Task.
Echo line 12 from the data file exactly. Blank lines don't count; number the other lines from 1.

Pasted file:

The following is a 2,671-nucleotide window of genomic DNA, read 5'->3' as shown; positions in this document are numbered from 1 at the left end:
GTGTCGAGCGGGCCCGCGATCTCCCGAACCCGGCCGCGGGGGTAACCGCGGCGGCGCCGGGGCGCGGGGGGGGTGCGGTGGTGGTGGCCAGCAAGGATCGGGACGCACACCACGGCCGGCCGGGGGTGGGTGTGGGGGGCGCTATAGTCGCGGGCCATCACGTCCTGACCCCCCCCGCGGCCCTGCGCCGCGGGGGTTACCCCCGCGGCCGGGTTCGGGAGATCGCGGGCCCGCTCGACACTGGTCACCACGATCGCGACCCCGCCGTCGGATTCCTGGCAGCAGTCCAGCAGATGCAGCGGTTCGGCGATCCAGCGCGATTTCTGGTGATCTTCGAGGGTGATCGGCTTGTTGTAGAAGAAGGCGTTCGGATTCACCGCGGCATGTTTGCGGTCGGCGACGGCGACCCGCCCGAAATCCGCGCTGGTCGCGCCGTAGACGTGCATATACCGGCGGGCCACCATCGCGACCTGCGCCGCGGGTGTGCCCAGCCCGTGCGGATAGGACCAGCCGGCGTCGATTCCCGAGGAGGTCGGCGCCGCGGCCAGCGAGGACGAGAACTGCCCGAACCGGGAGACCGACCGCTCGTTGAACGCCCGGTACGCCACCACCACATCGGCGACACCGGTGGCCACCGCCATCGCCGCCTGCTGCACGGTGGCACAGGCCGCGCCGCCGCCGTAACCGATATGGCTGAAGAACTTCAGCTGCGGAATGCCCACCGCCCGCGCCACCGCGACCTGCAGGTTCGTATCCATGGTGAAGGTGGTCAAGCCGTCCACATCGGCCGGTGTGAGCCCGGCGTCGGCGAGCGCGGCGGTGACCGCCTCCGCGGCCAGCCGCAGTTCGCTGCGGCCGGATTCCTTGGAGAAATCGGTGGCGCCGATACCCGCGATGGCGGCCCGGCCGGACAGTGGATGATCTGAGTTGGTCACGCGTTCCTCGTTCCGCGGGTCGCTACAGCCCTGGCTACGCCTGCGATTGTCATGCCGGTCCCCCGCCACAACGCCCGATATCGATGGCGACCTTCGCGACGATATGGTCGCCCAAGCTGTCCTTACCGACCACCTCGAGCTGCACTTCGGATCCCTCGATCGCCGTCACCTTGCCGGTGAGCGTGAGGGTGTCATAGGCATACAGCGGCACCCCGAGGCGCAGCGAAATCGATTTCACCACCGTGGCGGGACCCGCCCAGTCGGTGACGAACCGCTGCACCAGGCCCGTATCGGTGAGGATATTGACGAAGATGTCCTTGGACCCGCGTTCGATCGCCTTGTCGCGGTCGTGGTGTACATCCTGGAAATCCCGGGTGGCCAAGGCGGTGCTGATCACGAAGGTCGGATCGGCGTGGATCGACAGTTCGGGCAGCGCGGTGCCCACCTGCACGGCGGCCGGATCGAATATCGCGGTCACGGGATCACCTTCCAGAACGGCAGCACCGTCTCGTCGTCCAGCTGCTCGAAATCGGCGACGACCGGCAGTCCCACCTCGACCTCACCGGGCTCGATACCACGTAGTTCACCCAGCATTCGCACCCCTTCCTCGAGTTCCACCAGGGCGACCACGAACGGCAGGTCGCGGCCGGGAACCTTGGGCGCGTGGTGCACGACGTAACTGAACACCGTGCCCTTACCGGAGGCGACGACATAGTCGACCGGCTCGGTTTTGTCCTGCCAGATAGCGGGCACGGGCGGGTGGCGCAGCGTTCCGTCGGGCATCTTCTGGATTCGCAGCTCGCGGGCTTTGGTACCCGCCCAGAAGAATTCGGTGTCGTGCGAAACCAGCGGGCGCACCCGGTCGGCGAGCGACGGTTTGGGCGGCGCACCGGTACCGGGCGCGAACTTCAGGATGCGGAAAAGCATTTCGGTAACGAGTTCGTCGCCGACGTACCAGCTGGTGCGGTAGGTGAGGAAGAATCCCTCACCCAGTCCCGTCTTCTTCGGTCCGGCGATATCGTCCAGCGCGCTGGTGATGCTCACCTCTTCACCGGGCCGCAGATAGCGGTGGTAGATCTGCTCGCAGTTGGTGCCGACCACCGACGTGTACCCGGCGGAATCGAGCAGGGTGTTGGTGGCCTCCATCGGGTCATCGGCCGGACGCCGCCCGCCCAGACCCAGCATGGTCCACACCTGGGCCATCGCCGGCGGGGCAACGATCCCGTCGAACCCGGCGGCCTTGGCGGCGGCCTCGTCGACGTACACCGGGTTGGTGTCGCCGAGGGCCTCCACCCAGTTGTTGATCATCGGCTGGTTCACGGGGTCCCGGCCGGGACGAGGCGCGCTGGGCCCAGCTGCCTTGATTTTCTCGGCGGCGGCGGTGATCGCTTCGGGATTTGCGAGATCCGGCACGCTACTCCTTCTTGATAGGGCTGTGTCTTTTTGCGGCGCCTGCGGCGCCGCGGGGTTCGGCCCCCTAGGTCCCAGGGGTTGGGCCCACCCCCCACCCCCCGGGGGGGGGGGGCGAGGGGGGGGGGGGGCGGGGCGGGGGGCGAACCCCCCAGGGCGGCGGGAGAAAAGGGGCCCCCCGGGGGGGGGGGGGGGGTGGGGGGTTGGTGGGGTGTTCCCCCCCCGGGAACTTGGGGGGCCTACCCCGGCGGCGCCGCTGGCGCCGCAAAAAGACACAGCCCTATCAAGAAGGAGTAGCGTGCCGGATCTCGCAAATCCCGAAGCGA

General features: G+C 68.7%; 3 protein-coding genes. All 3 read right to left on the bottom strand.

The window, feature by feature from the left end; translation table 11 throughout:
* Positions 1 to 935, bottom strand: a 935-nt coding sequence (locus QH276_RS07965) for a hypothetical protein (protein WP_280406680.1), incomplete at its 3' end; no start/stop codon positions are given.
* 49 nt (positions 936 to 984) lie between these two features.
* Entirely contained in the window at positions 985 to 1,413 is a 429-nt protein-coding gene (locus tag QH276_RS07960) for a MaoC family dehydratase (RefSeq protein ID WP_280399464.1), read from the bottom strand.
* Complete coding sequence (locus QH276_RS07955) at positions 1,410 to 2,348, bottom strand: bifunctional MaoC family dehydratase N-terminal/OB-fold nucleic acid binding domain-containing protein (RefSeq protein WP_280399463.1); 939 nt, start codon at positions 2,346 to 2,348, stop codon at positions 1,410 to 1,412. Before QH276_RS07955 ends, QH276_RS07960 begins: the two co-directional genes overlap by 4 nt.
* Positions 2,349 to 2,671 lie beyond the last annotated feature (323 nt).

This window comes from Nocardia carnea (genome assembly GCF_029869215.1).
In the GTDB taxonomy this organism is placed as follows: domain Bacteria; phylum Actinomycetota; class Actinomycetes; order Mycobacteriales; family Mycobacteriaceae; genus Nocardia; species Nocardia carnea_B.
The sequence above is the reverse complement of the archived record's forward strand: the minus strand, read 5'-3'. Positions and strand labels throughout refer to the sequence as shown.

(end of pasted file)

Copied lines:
The sequence above is the reverse complement of the archived record's forward strand: the minus strand, read 5'-3'. Positions and strand labels throughout refer to the sequence as shown.